Multiple Vulnerabilities in PostgreSQL Could Allow for Arbitrary Code Execution

ITS Advisory Number: 
2018-117
Date(s) Issued: 
Wednesday, November 14, 2018
Subject: 
Multiple Vulnerabilities in PostgreSQL Could Allow for Arbitrary Code Execution
Overview: 

Multiple SQL injection vulnerabilities have been discovered in PostgreSQL that could allow for arbitrary code execution. PostgreSQL is an object-relational database management system that uses and extends the SQL language combined with many features that safely store and scale the most complicated data workloads. Successful exploitation of these vulnerabilities could allow the attacker to execute arbitrary SQL statements, which could allow them to compromise the application, access or modify data, or exploit other vulnerabilities in the database.

 

THREAT INTELLIGENCE:

There are currently no reports of this vulnerability being actively exploited in the wild.

Systems Affected: 
  • PostgreSQL versions prior to 11.1 and 10.6

RISK
GOVERNMENT
Large and medium government entities: 
High
Small government entities: 
High
BUSINESS
Large and medium business entities: 
High
Small business entities: 
High
Home Users: 
Low
Description: 

Multiple SQL injection vulnerabilities have been discovered in PostgreSQL that could allow for arbitrary code execution. The vulnerabilities are the result of the application's failure to sufficiently sanitize user-supplied input before using it in an SQL query. These vulnerabilities allow attackers with the CREATE permission (or Trigger permission in some tables) to exploit input sanitation vulnerabilities in the pg_upgrade and pg_dump functions. The CREATE permission is automatically given to new users on the public schema, and the public schema is the default schema used on these databases. Successful exploitation of these vulnerabilities could allow the attacker to execute arbitrary SQL statements, which could them to compromise the application, access or modify data, or exploit other vulnerabilities in the database.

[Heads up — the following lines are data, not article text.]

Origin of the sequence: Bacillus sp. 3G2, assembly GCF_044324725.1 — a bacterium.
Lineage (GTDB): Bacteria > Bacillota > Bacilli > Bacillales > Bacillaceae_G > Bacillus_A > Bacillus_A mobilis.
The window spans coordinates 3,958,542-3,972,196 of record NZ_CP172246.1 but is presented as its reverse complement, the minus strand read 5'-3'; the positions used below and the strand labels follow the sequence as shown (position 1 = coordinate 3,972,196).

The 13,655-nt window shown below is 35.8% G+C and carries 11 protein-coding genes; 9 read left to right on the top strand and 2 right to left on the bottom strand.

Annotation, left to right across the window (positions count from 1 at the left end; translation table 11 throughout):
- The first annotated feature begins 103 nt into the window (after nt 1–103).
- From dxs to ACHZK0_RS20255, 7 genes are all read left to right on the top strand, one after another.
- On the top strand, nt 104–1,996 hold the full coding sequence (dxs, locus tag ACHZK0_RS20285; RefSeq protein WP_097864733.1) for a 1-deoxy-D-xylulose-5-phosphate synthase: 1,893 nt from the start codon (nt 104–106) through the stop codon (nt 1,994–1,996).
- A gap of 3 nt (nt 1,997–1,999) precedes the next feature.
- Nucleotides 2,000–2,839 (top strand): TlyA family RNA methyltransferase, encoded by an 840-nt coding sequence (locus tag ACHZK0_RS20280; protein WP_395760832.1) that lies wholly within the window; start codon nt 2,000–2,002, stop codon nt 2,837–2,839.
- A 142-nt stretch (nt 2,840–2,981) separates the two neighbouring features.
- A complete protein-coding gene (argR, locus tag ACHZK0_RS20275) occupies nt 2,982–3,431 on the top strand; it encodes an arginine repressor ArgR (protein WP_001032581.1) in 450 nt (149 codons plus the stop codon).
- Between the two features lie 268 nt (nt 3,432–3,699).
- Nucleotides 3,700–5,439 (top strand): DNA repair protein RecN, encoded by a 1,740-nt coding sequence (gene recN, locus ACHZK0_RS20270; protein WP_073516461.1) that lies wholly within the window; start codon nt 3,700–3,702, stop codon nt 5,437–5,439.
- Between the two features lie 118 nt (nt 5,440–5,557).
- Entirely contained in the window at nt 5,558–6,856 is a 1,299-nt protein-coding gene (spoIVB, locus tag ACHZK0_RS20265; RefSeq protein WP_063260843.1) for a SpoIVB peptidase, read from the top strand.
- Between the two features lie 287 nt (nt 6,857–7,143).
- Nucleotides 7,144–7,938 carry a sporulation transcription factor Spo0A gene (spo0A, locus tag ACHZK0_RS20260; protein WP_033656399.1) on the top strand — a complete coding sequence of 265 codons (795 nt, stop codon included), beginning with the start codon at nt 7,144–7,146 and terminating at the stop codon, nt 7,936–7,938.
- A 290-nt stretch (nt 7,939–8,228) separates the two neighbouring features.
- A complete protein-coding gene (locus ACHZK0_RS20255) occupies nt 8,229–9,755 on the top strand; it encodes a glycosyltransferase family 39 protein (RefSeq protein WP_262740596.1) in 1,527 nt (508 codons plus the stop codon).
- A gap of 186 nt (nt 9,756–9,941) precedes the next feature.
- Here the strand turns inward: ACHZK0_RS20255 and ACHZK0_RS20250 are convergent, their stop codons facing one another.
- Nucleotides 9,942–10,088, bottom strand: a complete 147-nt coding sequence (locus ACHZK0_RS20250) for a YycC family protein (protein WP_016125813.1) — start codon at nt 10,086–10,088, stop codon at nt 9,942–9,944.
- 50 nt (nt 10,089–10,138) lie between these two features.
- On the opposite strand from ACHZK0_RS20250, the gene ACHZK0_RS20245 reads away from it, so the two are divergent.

Actions: 
  • After appropriate testing, immediately install the update provided by PostgreSQL

  • Verify no unauthorized modifications have occurred on system before applying patch.

  • Monitor intrusion detection systems for any signs of anomalous activity.

  • Unless required, limit external network access to affected products.